It’s the same old problem – a Web page is simply shrunk to fit a handheld screen and you waste time playing ‘blind man’s buff’ with the screen contents because you can’t tell the relevant from the irrelevant tiles.
Browsing large pictures, or simply navigating the Web on a mobile device is as unsatisfactory as trying to watch “The Return of the King” on a portable TV.
Opera have what they call Small-Screen Rendering technology to counter this but Patrick Baudisch and Xing Xie from Microsoft Research, Wei-Ying Ma from Microsoft Research Asia, and Chong Wang of Tsinghua University have provided a workaround to this limitation that will automate the scrolling and navigation of a large picture with a single pen stroke.
It’s called Collapse-to-zoom and offers an alternative exploration strategy. In addition to enabling users to zoom into relevant areas, Collapse-to-zoom allows users to collapse areas deemed irrelevant, such as archive material, or advertising. When you collapse the irrelevant content all remaining material expands to display more detail, thus increasing your chance of finding what you want. Collapse-to-zoom navigation, explain the researchers, is based on a hybrid between a marquee selection tool and a marking menu, that they’re naming “marquee menu”. There are four commands for collapsing content areas at different granularities and switching to a full-size view of what’s left on screen.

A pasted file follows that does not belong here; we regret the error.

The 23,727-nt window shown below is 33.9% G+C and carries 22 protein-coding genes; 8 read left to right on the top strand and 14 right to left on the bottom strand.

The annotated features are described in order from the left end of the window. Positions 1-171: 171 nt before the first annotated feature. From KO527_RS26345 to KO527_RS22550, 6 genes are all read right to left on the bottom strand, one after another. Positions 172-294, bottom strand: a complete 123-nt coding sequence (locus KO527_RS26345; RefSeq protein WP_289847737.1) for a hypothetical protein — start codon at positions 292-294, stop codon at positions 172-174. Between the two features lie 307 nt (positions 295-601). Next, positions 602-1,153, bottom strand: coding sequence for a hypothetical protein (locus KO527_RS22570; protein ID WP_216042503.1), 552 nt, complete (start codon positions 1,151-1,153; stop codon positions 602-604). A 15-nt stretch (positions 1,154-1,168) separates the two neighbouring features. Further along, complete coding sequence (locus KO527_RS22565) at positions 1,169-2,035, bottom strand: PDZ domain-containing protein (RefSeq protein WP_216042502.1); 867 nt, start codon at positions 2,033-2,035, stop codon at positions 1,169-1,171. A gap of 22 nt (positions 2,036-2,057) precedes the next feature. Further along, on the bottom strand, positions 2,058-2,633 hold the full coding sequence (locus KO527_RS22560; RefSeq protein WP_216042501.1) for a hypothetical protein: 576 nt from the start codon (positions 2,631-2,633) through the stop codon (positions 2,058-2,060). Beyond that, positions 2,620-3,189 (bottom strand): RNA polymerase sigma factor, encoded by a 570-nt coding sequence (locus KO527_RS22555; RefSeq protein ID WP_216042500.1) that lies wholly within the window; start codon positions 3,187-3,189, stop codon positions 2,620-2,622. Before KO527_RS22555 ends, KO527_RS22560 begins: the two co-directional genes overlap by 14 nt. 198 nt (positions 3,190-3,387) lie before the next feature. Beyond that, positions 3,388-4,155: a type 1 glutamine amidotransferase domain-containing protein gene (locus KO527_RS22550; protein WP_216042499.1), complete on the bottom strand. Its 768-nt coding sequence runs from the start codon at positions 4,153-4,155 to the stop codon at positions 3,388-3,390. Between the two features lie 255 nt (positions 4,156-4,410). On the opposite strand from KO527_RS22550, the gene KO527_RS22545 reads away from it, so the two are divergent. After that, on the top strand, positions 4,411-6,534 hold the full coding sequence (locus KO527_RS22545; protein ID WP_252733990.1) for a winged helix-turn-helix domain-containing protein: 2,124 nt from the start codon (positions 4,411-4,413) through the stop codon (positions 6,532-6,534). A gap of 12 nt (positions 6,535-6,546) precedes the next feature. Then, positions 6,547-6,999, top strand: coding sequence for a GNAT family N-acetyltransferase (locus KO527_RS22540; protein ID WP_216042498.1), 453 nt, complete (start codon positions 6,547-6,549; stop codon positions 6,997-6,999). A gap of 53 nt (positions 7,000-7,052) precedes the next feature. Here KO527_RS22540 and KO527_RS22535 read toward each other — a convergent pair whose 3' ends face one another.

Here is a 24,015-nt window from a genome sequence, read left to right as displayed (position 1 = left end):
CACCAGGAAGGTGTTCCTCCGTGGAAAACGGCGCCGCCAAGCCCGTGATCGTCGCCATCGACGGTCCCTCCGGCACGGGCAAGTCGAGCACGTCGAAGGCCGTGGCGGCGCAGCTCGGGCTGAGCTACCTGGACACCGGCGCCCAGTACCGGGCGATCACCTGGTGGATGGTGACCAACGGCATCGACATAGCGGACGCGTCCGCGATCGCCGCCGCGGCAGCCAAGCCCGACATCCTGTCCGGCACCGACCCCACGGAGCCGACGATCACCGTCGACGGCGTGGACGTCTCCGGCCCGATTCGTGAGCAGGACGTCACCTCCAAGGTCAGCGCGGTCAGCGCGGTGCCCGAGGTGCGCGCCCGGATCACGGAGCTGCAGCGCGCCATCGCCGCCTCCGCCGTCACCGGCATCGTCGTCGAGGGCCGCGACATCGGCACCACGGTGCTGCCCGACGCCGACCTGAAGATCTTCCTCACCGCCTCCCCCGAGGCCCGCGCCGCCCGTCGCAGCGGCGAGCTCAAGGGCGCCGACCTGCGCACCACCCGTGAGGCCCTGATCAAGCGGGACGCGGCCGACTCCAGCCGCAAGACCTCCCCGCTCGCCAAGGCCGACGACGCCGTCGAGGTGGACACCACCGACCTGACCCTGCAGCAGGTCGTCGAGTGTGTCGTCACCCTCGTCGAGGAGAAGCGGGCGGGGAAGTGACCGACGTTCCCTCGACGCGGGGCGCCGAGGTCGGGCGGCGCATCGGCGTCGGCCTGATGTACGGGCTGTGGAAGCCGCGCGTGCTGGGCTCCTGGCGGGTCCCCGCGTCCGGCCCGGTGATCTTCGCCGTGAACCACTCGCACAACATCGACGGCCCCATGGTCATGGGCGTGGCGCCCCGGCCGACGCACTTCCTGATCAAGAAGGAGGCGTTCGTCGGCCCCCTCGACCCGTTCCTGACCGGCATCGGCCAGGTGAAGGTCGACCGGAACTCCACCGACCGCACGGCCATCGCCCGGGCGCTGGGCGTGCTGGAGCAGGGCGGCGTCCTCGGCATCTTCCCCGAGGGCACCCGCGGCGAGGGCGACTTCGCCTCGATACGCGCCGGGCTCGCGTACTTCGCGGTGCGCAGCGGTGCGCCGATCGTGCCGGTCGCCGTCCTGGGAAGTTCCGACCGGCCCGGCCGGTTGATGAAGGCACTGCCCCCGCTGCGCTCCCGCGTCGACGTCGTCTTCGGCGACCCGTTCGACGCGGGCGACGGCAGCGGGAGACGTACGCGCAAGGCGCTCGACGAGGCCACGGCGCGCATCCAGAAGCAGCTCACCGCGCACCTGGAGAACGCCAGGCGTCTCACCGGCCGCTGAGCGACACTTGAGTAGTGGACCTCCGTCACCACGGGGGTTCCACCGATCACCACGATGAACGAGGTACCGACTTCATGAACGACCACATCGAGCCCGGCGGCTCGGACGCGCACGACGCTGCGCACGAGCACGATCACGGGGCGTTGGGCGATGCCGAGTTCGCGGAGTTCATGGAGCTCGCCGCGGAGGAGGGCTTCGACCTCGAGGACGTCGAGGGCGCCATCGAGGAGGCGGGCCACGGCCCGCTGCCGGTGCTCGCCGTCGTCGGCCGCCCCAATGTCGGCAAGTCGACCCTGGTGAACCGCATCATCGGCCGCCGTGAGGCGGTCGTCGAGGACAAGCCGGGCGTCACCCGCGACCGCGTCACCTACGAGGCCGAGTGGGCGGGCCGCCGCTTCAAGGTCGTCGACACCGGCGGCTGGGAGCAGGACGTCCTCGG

The system is controlled with pen gestures and are fully detailed in the Technology Review (linked below). Dragging the pen diagonally downwards from right to left collapses all page content in the rectangular area covered by the pen, and replaces it with a thin placeholder that can be restored by clicking if required. Dragging the pen diagonally upwards from left to right zooms that area into a 100-percent-scale reading mode and collapses everything around the area.
Baudisch, Xie, Ma and Wang will present their work at the ACM Symposium on User Interface Software and Technology (UIST 2004) next week.